Teams embrace smarter 'small ball'

Danny Espinosa has bunted for seven hits already in 2014. Harry E. Walker/Getty Images

"Small ball." Depending on how you view baseball, that's a term that's either a fond reminder of better days gone by or an anti-intellectual phrase that makes your skin crawl. There's room for both interpretations, but there's little argument to be had that for most of the last decade, it's been a kind of baseball that's been disappearing. As home run power increased and advanced thinking explained the value in not giving away outs, the kind of plays traditionally associated with "small ball" -- stolen bases, sac bunts, etc. -- gradually appeared less and less often.

But baseball is once again changing, with offense at lows not seen in years -- or in some cases, ever. Through Thursday morning, teams are averaging 4.19 runs per game, down nearly a full run from 2000's high of 5.14, and the strikeout rate is on pace to set a record for the sixth season in a row, currently at 20.6 percent. Home runs are down to 0.88 per game, which is not only the lowest since 1992, it's only ever so slightly above 1950's 0.84.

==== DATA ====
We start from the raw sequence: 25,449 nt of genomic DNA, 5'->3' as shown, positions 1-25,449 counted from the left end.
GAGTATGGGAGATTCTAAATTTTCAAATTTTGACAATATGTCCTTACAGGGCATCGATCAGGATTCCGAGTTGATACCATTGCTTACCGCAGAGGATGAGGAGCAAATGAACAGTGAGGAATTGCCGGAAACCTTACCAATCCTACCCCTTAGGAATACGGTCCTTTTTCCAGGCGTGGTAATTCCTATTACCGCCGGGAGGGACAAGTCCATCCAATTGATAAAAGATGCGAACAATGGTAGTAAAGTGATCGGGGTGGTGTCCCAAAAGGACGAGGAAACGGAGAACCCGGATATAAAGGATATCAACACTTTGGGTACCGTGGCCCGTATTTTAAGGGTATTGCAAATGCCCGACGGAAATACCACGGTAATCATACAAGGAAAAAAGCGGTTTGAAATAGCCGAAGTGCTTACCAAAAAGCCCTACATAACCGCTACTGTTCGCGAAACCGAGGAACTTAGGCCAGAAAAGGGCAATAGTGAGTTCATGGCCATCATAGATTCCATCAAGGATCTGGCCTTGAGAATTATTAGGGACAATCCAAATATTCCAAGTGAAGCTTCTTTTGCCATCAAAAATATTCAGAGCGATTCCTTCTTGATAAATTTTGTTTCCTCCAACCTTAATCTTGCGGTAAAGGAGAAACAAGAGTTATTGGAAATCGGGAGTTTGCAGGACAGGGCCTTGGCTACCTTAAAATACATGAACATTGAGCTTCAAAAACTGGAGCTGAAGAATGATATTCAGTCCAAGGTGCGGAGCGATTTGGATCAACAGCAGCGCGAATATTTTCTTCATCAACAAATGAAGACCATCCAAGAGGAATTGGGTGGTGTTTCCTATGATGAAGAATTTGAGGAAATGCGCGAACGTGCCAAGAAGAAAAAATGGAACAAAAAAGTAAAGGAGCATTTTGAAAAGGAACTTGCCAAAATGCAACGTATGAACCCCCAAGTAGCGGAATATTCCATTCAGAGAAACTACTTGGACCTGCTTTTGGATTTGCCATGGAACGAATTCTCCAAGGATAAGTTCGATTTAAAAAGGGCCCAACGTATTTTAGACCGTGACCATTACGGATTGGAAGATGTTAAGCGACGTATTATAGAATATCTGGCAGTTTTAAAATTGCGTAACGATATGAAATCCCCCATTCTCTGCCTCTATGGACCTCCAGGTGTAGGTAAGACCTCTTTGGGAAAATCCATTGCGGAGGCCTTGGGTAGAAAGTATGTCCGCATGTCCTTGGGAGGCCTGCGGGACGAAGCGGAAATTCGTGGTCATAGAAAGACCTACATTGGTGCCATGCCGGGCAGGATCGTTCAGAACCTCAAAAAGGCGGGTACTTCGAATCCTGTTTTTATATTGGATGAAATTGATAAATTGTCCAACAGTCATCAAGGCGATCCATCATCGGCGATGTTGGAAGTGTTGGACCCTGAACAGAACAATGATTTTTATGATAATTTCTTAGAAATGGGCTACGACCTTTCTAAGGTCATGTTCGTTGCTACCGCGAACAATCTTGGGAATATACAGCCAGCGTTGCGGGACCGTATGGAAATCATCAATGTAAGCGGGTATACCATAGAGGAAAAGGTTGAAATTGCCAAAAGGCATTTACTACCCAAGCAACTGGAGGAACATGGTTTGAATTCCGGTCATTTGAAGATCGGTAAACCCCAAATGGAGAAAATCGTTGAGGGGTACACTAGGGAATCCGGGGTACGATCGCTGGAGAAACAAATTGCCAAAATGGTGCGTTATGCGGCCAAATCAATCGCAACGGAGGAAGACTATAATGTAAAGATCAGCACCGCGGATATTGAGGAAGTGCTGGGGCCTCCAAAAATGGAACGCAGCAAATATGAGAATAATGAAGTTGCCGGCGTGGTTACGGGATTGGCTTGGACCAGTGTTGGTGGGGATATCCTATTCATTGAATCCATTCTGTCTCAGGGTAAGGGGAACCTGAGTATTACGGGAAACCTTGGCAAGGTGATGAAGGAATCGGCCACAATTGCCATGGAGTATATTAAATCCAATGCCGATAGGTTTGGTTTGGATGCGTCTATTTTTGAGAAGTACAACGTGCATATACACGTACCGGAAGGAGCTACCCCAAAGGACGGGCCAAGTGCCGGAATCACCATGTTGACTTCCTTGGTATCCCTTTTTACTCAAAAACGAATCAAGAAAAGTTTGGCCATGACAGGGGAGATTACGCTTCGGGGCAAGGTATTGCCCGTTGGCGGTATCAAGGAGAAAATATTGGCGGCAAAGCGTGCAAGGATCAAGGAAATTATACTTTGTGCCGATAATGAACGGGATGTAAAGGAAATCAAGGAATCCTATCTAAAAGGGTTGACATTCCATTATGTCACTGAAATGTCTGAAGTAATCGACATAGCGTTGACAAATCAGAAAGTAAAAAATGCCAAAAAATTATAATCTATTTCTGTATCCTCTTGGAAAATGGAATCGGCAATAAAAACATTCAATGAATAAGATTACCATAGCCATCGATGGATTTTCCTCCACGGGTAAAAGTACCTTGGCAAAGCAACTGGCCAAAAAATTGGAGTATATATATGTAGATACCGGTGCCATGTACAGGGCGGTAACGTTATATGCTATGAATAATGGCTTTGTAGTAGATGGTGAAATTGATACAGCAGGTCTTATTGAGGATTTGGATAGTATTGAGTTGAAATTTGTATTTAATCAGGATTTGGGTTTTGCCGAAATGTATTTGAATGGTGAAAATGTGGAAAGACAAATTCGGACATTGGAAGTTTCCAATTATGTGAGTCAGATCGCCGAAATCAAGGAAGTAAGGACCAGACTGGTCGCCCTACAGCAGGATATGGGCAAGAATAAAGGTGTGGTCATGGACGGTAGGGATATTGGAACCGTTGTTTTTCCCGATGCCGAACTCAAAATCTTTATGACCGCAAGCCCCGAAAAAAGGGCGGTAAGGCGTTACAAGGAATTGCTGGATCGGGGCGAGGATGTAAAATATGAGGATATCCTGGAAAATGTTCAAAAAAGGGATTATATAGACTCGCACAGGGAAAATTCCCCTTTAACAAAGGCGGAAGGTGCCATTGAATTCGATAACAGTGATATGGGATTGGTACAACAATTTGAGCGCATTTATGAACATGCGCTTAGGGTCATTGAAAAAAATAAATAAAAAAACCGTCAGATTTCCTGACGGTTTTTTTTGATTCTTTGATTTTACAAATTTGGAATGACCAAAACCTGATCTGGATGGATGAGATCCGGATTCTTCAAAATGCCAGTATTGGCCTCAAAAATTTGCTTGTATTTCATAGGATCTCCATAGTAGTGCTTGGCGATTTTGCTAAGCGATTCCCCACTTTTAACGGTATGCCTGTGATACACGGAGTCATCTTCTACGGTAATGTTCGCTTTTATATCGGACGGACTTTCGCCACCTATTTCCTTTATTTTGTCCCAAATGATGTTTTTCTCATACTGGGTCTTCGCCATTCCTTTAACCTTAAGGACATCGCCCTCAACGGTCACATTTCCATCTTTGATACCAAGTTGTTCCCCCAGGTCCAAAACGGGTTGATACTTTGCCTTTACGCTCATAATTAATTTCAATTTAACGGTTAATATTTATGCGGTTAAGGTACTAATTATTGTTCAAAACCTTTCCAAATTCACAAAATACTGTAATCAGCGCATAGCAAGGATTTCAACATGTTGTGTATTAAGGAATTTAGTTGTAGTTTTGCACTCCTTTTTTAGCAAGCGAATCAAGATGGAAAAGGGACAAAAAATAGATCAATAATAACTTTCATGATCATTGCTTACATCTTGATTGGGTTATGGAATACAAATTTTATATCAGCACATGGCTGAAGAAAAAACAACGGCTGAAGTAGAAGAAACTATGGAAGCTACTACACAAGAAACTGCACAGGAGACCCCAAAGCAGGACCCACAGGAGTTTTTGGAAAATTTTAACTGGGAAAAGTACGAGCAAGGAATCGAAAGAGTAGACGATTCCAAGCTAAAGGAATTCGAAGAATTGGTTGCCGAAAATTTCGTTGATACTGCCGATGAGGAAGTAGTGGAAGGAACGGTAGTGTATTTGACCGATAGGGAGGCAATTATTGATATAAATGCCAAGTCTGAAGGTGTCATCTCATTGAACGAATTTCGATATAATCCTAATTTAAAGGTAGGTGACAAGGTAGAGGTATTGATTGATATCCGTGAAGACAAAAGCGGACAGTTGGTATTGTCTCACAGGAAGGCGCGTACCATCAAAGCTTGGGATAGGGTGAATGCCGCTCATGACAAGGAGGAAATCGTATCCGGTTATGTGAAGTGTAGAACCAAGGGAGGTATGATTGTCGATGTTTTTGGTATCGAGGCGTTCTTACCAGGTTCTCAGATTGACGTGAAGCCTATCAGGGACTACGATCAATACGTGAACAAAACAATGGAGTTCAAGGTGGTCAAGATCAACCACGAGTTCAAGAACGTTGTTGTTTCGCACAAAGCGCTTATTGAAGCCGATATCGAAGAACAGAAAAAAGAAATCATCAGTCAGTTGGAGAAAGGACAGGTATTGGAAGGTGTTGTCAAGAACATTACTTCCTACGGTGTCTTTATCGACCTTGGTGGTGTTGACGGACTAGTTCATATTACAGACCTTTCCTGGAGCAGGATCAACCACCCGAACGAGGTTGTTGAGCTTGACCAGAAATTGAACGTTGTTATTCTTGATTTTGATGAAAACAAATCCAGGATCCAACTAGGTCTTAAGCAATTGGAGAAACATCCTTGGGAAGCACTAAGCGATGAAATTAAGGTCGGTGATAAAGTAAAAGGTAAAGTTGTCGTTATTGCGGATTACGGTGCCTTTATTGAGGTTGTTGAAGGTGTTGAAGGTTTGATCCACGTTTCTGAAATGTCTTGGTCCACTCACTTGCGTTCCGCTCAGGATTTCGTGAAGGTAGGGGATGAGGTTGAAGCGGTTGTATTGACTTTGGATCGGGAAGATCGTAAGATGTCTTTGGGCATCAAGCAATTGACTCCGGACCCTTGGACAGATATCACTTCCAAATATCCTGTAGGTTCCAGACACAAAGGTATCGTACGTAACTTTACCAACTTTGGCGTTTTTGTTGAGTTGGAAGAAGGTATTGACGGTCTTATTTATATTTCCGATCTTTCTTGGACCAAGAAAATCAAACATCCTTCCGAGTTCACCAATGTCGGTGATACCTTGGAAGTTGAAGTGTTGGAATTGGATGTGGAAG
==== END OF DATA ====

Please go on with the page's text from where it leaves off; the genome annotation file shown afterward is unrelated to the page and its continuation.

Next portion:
With offense more difficult to come by, the value of a single base or run has increased. Managers can't simply wait for the three-run homer, as they might have in the recent past. If done smartly -- and that's the key here -- some of the more traditional tactics can have more relevance today than they might have before, and we can see a few teams finding success in 2014 doing just that.

Bunting the right way

Sorry, sacrifice bunt fans; you'll find no favor here. With rare exceptions, it's still a play that is largely misused in most cases other than when a pitcher is batting.

That said, bunting for a hit can be useful when done correctly, like when the defense is playing back or is heavily shifted.